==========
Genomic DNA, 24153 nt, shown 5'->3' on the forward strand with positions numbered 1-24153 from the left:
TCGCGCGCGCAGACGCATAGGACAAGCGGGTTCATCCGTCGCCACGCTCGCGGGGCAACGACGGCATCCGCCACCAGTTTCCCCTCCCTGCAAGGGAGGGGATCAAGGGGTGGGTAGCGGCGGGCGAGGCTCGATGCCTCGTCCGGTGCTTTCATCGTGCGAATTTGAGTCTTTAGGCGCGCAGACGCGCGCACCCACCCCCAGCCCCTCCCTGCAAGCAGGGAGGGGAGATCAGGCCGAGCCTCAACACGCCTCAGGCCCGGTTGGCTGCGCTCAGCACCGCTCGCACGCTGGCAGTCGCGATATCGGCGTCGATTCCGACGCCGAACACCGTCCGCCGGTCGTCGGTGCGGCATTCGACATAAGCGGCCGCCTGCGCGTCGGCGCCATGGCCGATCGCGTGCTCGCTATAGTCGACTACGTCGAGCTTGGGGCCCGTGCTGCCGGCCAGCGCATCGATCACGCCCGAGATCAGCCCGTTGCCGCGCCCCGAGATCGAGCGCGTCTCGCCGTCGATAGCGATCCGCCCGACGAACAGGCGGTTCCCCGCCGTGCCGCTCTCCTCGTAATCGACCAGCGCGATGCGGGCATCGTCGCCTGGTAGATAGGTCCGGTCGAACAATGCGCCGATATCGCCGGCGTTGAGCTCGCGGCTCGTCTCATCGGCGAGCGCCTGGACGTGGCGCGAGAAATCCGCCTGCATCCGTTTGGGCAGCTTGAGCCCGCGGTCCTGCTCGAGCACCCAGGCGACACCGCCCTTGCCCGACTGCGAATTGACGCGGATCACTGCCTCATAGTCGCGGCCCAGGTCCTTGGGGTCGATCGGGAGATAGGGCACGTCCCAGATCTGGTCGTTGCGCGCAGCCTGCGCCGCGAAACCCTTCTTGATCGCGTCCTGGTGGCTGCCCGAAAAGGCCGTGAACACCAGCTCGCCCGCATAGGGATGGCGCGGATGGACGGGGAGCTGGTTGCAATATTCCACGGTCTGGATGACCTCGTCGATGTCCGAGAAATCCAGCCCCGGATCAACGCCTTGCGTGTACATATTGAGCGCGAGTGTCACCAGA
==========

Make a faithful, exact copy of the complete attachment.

Genomic DNA, 24153 nt, shown 5'->3' on the forward strand with positions numbered 1-24153 from the left:
TCGCGCGCGCAGACGCATAGGACAAGCGGGTTCATCCGTCGCCACGCTCGCGGGGCAACGACGGCATCCGCCACCAGTTTCCCCTCCCTGCAAGGGAGGGGATCAAGGGGTGGGTAGCGGCGGGCGAGGCTCGATGCCTCGTCCGGTGCTTTCATCGTGCGAATTTGAGTCTTTAGGCGCGCAGACGCGCGCACCCACCCCCAGCCCCTCCCTGCAAGCAGGGAGGGGAGATCAGGCCGAGCCTCAACACGCCTCAGGCCCGGTTGGCTGCGCTCAGCACCGCTCGCACGCTGGCAGTCGCGATATCGGCGTCGATTCCGACGCCGAACACCGTCCGCCGGTCGTCGGTGCGGCATTCGACATAAGCGGCCGCCTGCGCGTCGGCGCCATGGCCGATCGCGTGCTCGCTATAGTCGACTACGTCGAGCTTGGGGCCCGTGCTGCCGGCCAGCGCATCGATCACGCCCGAGATCAGCCCGTTGCCGCGCCCCGAGATCGAGCGCGTCTCGCCGTCGATAGCGATCCGCCCGACGAACAGGCGGTTCCCCGCCGTGCCGCTCTCCTCGTAATCGACCAGCGCGATGCGGGCATCGTCGCCTGGTAGATAGGTCCGGTCGAACAATGCGCCGATATCGCCGGCGTTGAGCTCGCGGCTCGTCTCATCGGCGAGCGCCTGGACGTGGCGCGAGAAATCCGCCTGCATCCGTTTGGGCAGCTTGAGCCCGCGGTCCTGCTCGAGCACCCAGGCGACACCGCCCTTGCCCGACTGCGAATTGACGCGGATCACTGCCTCATAGTCGCGGCCCAGGTCCTTGGGGTCGATCGGGAGATAGGGCACGTCCCAGATCTGGTCGTTGCGCGCAGCCTGCGCCGCGAAACCCTTCTTGATCGCGTCCTGGTGGCTGCCCGAAAAGGCCGTGAACACCAGCTCGCCCGCATAGGGATGGCGCGGATGGACGGGGAGCTGGTTGCAATATTCCACGGTCTGGATGACCTCGTCGATGTCCGAGAAATCCAGCCCCGGATCAACGCCTTGCGTGTACATATTGAGCGCGAGTGTCACCAGA